- Gippsland Water has 14 wastewater treatment plants and two ocean outfalls (Drouin, Warragul, Neerim Sth, Willow Grove, Rawson, Moe, Morwell, Mirboo North, the Gippsland Water Factory, Heyfield, Maffra, Stratford, Seaspray, Sale, the ROS and the SWOP).
- There are over 58,000 customers connected to our sewerage system.
- We treat over 26,000 million litres of wastewater each year.
- We maintain over 1,700 kilometres of sewer mains.
Wastewater is also known as sewage. It is made up of about 99% water and 1% waste products. An average household makes between 200 and 250 litres of wastewater each day. There are two types of wastewater - domestic and industrial.
Domestic wastewater is water from toilets, baths, showers, sinks and washing machines and dishwashers from homes and industries. This wastewater includes things like food scraps, human waste and detergents.
Industrial wastewater is any liquid waste generated by a business. This wastewater can include fats, oils, grease, process waste waters (APM) and food preparation waste.
Wastewater systems are made up of three parts:
- property connections – these are the pipes that carry wastewater from each house, shop or building
to the wastewater mains.
- sewerage network – sewer mains transport the wastewater to treatment facilities. We try to transport most sewage by using gravity, but there are times when we have to build pumping stations to push sewage through the pipes.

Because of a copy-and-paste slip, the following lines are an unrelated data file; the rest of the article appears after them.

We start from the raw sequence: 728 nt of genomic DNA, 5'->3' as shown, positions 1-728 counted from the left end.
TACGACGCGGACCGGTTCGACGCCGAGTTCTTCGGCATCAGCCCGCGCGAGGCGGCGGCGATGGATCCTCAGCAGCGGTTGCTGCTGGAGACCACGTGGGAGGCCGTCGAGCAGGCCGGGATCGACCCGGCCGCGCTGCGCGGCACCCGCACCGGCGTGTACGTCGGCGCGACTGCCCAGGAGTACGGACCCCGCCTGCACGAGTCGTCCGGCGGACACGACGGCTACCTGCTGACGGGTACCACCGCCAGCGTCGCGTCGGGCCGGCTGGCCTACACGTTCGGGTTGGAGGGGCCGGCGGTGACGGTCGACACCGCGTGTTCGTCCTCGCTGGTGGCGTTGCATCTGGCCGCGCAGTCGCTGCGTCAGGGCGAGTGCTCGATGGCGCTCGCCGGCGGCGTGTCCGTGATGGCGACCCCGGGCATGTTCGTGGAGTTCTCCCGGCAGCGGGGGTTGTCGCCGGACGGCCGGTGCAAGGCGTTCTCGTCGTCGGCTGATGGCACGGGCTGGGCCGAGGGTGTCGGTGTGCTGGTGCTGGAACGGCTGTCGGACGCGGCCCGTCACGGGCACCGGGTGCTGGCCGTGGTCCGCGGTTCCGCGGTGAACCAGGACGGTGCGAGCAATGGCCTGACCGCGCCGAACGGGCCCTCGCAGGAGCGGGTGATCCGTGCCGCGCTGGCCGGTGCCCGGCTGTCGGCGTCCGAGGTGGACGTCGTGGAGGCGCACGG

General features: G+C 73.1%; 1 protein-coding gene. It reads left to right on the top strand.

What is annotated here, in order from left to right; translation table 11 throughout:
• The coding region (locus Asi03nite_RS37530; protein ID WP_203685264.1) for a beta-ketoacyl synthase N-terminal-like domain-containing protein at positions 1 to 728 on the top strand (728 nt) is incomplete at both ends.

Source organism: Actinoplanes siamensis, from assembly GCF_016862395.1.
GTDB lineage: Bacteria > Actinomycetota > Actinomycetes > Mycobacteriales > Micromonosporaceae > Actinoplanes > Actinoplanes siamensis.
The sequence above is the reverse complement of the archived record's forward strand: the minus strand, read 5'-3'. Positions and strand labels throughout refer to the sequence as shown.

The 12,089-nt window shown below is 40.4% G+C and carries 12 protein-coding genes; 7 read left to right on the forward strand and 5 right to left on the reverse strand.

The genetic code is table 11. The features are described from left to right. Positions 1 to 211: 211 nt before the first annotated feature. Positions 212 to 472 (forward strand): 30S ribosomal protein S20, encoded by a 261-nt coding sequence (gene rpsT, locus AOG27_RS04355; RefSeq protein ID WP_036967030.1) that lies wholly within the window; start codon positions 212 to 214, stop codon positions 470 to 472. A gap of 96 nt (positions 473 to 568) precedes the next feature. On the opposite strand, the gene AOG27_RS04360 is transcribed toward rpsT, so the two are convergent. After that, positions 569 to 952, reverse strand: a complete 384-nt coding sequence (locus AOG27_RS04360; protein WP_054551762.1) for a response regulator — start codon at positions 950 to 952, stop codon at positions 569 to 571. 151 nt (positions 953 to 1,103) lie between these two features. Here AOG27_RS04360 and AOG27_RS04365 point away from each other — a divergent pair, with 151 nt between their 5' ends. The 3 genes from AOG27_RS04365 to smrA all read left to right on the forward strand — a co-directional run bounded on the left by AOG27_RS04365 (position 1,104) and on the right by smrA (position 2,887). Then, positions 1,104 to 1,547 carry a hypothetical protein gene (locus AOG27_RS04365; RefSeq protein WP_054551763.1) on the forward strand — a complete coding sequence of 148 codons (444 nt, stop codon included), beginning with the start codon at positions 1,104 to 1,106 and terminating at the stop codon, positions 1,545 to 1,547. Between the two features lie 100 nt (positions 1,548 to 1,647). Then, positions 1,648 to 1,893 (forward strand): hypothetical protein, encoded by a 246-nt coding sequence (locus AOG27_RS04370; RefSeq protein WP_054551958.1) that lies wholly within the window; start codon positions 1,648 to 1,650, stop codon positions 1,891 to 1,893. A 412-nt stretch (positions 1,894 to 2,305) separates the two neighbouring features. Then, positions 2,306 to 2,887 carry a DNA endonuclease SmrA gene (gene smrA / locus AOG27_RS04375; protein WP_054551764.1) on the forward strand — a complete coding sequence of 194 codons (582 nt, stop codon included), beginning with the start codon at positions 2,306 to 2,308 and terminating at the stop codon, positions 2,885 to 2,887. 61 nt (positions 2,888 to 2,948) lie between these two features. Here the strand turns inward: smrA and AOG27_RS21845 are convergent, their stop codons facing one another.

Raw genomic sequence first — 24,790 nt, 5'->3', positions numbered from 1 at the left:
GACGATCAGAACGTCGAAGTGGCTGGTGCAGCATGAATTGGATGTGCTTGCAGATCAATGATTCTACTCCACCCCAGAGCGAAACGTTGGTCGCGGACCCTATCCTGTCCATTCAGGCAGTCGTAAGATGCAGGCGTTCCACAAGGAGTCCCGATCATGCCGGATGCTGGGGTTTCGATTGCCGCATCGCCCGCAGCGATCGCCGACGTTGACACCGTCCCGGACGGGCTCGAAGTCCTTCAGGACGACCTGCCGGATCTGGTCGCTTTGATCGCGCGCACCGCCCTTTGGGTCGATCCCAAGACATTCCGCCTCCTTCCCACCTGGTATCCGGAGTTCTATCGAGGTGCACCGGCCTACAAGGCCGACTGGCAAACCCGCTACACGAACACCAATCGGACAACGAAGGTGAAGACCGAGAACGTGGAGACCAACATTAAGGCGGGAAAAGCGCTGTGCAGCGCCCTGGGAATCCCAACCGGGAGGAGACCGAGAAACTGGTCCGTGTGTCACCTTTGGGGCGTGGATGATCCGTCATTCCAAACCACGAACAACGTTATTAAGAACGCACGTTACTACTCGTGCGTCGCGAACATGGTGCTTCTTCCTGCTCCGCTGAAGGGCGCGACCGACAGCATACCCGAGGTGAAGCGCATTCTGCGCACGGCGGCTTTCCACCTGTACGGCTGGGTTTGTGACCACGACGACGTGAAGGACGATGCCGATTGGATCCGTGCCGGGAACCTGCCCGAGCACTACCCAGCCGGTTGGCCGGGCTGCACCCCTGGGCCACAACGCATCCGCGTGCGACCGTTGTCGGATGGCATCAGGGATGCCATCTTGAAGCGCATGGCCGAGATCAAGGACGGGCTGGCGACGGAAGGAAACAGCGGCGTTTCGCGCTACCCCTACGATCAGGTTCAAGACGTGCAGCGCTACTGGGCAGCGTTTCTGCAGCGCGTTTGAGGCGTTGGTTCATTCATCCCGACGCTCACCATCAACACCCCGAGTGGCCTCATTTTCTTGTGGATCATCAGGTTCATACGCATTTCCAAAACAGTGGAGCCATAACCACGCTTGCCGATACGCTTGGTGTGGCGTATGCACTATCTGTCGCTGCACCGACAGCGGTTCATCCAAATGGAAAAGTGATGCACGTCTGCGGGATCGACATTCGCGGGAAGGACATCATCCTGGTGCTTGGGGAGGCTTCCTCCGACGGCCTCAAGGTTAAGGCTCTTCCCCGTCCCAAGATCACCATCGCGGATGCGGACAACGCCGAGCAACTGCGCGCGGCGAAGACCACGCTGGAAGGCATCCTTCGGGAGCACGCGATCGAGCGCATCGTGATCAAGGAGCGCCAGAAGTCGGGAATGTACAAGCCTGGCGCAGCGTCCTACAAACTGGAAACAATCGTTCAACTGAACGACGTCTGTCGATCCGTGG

- wastewater treatment plants - This is where we use mechanical, chemical and biological processes to treat the contaminants in the sewage. We have 14 of these.
Just as we test the water we send to customers, we also test wastewater once it has been through the treatment process. It must meet standards set by the Environment Protection Authority (EPA) before it is irrigated on to pasture or released into waterways.
Wastewater treatment process
Wastewater is treated in stages at our treatment plants. Most wastewater treatment plants use a three-step process:
- Screens and grit systems remove large solids, grits and oils from the wastewater before it enters the treatment plant.
- Bacteria helps break down organic material into other forms which can then be easily separated into solids or clear liquid.
- The third stage uses filters and disinfectant to reduce the bacteria in the wastewater.
Once wastewater has been treated it is released to the environment via waterways, irrigation to land, or to the ocean via outfall pipes. All wastewater that is released must comply with Environment Protection Authority standards.